In particular, McIntosh took issue with the absence of “the critical free-market solution of selling health insurance across state lines.” President Donald Trump tweeted on Tuesday morning that the provision would be in “phase 2 & 3” of the health care plan.
Heritage Action, similarly, deemed the plan a near carbon copy of the law it was meant to repeal.
“Many Americans seeking health insurance on the individual market will notice no significant difference between the Affordable Care Act (i.e., Obamacare) and the American Health Care Act,” said Heritage Action CEO Michael Needham in a statement.
“What House Republicans are proposing is to essential repeal one entitlement and create a new one,” said Jason Pye, the director of public policy and legislative affairs at Freedomworks, another conservative group, describing the bill as “Obamacare-lite.”
It remains to be seen what form that opposition will take. Freedomworks will bring activists to DC next week and hold a rally outside the Capitol at which the primary focus will be on the health care repeal. “We’re telling our activists that Republicans are in the middle of selling them out,” Pye said.
Both Heritage and Club for Growth grade members based on how they vote on what the groups deem “key votes,” so if they choose to key vote this bill, members who vote in favor of it will see a drop in their score on the groups’ conservative ratings.
Republican members who vote in favor of the final bill — if conservative groups’ concerns are not assuaged by amendments between now and then — risk handing ammunition to a primary challenger in 2018. The Club for Growth, in particular, could back primary challengers to incumbents with low scores on their scorecard, if viable candidates emerge.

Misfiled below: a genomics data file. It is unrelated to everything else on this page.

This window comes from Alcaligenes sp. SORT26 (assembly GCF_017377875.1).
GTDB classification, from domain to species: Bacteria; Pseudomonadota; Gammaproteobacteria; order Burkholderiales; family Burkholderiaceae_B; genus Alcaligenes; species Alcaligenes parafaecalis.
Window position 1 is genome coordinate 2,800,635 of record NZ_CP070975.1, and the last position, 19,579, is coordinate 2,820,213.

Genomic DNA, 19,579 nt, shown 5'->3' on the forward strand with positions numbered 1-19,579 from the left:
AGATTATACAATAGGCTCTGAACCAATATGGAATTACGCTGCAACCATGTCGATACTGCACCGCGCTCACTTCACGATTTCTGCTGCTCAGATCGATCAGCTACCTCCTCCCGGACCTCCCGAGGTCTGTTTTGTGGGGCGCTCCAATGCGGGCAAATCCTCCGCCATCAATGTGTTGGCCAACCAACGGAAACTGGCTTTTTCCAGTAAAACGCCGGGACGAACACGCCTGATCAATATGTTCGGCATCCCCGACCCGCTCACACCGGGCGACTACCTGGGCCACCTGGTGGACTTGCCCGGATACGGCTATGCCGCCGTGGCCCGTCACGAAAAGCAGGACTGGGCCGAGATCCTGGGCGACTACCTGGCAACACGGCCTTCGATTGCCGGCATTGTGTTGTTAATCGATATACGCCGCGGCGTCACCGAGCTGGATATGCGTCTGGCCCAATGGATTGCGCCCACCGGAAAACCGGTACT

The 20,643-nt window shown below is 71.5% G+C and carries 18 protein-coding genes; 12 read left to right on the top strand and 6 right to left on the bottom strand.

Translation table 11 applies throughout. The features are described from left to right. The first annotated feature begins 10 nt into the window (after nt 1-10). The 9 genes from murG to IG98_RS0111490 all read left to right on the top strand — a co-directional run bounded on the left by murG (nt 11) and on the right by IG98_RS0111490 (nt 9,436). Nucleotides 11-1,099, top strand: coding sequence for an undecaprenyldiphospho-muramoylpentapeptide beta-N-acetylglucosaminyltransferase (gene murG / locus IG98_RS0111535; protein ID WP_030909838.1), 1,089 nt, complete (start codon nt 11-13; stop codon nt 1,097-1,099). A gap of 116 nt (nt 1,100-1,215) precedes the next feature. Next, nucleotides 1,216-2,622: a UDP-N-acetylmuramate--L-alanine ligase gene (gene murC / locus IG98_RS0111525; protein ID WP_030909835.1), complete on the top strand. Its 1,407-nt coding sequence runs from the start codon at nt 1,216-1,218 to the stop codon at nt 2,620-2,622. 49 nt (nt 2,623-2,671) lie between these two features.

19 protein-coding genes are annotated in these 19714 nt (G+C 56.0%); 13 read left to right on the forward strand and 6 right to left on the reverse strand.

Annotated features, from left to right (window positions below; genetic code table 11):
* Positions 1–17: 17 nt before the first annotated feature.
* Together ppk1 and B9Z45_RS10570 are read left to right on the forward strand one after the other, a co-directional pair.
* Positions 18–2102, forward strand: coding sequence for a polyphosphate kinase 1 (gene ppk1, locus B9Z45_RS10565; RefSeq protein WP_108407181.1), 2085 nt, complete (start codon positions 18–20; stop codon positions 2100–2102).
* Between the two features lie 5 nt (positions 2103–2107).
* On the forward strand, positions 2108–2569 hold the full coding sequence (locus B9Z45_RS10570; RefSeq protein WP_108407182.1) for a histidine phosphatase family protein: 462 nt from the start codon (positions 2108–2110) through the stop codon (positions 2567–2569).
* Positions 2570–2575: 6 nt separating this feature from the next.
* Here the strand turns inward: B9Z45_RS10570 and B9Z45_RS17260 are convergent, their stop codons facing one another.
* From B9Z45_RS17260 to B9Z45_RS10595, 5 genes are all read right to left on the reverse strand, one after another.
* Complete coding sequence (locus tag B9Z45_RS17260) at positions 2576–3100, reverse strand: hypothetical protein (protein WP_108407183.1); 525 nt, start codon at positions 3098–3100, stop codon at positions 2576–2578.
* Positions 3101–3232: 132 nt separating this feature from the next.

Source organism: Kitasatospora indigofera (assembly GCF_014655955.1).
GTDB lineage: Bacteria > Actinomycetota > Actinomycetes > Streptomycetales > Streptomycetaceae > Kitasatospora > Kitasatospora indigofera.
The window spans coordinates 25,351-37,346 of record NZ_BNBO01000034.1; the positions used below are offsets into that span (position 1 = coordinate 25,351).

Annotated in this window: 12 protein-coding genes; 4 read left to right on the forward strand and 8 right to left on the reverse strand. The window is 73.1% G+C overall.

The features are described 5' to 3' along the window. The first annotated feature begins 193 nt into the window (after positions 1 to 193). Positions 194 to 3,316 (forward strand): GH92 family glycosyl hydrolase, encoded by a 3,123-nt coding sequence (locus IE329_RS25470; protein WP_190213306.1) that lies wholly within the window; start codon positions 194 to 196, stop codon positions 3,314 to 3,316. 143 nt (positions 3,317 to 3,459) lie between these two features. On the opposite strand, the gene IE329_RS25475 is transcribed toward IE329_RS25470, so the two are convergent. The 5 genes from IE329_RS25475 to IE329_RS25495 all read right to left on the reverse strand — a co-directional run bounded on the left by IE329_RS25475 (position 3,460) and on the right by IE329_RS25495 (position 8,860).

On the other side of the conservative groups, super PACs and nonprofits close to Republican leadership are also spending million in trying to push the GOP plan through. American Action Network, which is closely aligned with House leadership, has already spent $8 million on ads touting the GOP’s Obamacare replacement efforts. Tuesday, the group is launching a six-figure digital ad buy in 21 House districts, including those of several members of the conservative Freedom Caucus like Reps. Mark Meadows, Dave Brat, Raúl Labrador, and Jim Jordan, who have been outspoken in criticizing the bill since its release yesterday.
One Nation, a nonprofit controlled by allies of Senate Majority Leader Mitch McConnell, announced new radio ads Tuesday that provides cover for Republicans up for re-election who are supportive of the leadership’s plan to replace Obamacare. The spots are the latest in a $3 million ad campaign on the issue.
“In the states where One Nation has polled and is running ads, there is a clear preference for Obamacare to be repealed and immediately replaced with something that focuses on lowering the cost of health care,” said Ian Prior, spokesman for the group. “This is reflected in our advocacy efforts.”
A previous version of the story used the wrong last name of the spokesman for the group One Nation.